This week we return to those wonderful reptiles, finally covering the dinosaurs. As you may imagine, the Web is rich in sites about these beasts. Some of these pages are excellent, some are horrible, most are tolerable (and long). The American Museum of Natural History has an excellent dinosaur website. Their dinosaur facts page is good too. You want YouTube dinosaurs? Click away and spend hours. Other impressive dinosaur websites include that of Paul Sereno, one of the most productive dinosaur paleontologists in the world and virtually an industry to himself. I can vouch for the accuracy, more or less, of the Wikipedia page on dinosaurs. The Dino Directory from the Natural History Museum in London is useful and current. The LiveScience site has the latest dinosaur news.
Here again is our Classification of the Phylum Chordata used in this course. It is a list edited just for you. Yes, you do need to know all these names.
Girl and dinosaur at the Creation Museum in northern Kentucky. For this to make any sense, you’ll want to read my Wooster Geologists blog entry about our visit. (Click to expand the image.)
Geology in the News –
At least one Cretaceous shark (Squalicorax) ate one pterosaur (Pteranodon) based on a chewed-up wing bone. Must have been quite a scene at the time!
Here’s a provocative new idea: Mesozoic mammals went through a “nocturnal bottleneck” since they were easy prey for dinosaurs during the day. The result of our night-time habits is that we lost a genetic toolkit for repairing our DNA when it is damaged by solar radiation. Thus the headline saying we need sunscreen because of dinosaurs. Interesting.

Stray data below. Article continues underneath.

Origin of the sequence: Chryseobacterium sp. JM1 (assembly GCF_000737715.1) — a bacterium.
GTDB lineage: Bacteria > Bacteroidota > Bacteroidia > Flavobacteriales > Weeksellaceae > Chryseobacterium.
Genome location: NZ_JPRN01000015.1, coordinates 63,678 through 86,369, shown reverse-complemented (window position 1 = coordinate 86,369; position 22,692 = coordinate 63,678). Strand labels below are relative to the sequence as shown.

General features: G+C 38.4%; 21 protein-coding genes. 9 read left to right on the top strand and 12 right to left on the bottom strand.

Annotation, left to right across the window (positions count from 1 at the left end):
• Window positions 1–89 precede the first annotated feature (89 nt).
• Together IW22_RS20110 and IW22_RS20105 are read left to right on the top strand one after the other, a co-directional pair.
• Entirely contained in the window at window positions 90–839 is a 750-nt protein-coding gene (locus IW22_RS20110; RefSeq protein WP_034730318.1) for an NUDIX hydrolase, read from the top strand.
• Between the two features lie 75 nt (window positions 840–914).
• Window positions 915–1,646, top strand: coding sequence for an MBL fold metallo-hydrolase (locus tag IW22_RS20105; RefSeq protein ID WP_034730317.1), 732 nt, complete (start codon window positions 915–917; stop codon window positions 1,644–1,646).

A terrifying essay on climate change is now making the rounds. Grim, grim, grim. Our leaders have completely failed us on the most important issue in our history.
A scientific fight has developed over the earliest fossils. Structures in Greenland have been interpreted as microbial stromatolites 3.7 billion years old. Now a new study suggests that these features are inorganic, not biological. This would mean the earliest evidence for life returns to 3.5 billion year old stromatolites in Western Australia. Hot words have appeared between the two sides. I think the new study has the best evidence, so I would now say the earliest fossil evidence for life is 3.5 bya.